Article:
Topic: Quistclose trusts

Presenter: Dr Emily Hudson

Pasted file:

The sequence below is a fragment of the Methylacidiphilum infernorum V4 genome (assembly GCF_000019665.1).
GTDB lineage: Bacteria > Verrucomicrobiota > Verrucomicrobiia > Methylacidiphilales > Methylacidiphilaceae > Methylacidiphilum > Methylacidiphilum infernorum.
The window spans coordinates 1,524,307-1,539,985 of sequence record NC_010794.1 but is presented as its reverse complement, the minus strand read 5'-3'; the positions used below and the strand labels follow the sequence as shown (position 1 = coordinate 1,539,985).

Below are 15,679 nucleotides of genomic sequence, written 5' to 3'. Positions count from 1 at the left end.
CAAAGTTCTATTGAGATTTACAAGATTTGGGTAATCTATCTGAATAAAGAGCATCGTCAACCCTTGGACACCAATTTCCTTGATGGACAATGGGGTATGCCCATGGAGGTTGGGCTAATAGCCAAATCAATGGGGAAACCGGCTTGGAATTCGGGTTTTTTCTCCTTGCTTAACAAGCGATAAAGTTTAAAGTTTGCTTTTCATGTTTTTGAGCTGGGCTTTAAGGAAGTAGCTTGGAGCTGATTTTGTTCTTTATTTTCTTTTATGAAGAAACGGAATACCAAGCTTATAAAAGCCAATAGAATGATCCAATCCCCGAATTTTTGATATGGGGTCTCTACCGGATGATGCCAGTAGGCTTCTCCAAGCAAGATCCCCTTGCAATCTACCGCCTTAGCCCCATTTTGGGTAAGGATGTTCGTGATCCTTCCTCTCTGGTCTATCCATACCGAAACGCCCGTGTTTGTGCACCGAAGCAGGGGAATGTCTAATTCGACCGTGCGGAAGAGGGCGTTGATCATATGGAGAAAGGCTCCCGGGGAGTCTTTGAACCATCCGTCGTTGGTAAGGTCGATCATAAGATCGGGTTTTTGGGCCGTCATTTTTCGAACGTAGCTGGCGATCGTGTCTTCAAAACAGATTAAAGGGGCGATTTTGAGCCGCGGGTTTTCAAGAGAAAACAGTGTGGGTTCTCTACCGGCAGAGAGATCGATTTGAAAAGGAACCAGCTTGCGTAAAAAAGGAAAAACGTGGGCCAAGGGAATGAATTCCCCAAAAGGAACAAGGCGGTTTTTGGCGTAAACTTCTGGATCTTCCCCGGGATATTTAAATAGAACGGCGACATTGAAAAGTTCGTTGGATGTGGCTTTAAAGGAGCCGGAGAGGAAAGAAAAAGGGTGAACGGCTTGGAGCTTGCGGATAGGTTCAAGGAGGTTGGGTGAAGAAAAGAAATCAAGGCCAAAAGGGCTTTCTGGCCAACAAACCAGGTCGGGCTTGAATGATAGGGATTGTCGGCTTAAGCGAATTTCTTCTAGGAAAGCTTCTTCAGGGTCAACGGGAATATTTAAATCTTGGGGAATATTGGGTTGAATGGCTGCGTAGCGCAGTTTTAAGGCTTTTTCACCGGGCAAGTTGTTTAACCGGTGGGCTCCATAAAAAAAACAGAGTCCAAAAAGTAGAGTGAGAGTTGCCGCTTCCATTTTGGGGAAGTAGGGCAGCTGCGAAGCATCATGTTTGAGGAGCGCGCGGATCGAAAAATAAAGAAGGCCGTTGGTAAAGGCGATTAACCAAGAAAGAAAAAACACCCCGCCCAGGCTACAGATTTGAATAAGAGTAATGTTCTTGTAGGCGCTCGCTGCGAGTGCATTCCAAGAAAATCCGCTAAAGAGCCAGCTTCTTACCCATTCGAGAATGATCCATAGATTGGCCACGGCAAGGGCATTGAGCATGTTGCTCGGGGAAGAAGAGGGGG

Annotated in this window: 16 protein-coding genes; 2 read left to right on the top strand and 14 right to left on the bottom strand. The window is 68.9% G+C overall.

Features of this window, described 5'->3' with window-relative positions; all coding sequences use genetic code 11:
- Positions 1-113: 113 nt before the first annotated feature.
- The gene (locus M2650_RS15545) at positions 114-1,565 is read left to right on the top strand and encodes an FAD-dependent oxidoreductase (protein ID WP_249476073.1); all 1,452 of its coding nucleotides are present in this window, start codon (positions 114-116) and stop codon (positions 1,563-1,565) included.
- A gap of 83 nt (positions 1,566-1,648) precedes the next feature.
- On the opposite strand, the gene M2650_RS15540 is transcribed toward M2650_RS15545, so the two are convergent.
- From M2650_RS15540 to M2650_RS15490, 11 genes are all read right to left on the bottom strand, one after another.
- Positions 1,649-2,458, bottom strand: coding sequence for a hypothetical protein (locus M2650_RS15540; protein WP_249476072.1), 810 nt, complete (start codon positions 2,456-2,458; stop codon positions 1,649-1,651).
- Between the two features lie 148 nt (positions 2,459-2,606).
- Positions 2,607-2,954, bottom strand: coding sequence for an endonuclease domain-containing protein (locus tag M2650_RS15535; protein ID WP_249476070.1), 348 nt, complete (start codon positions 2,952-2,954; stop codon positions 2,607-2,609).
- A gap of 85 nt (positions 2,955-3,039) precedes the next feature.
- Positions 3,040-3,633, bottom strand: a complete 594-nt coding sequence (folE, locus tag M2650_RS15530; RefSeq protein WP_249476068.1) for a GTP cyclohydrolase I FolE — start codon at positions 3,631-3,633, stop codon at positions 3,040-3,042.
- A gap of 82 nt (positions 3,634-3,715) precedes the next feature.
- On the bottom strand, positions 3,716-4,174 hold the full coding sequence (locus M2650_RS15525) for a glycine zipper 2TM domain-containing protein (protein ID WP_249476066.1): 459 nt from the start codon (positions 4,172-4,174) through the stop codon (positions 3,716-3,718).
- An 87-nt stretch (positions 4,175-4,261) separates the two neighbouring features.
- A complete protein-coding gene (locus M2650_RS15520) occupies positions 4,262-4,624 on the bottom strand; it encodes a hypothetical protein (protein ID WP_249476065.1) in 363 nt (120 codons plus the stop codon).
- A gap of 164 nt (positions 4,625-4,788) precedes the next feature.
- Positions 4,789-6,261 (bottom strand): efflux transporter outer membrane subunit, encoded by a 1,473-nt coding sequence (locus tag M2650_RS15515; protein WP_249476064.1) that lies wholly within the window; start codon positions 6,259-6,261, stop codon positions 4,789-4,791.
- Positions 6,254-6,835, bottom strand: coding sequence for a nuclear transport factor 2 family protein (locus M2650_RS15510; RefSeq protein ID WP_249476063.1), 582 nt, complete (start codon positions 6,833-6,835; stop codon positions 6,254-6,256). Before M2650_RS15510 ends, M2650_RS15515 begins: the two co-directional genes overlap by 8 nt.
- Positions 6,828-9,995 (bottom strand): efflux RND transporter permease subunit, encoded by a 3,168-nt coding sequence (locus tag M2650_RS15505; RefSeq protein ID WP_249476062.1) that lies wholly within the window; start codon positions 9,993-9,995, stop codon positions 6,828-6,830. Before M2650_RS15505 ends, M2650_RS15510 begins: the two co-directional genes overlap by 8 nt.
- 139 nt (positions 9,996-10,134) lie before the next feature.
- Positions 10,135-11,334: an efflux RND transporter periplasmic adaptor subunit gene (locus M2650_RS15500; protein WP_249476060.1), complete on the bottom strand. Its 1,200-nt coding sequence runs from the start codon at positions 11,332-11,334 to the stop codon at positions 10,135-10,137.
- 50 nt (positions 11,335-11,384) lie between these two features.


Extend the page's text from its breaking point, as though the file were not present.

There is much literature considering the better characterisation of the Quistclose trust, named after the famous decision of the House of Lords in Quistclose Investments v Rolls Razor [1970] AC 567. Such trusts have been held to arise where assets (usually money) are leant for a specific purpose, and exist until such time as the money is used for that purpose. If performance becomes impossible or is not carried out, the money returns to the lender. However, questions as to the better characterisation of the Quistclose trust rest on the prior conclusion that a trust can and should arise. Whilst this will undoubtedly be informed by doctrinal matters, this paper focuses on broader economic and normative questions about whether it is desirable to recognise a trust in such situations, and – if so – whether the Quistclose trust, as a functional security interest, ought to be the subject of regulation, for instance under the Personal Property Securities Act 2009 (Cth).

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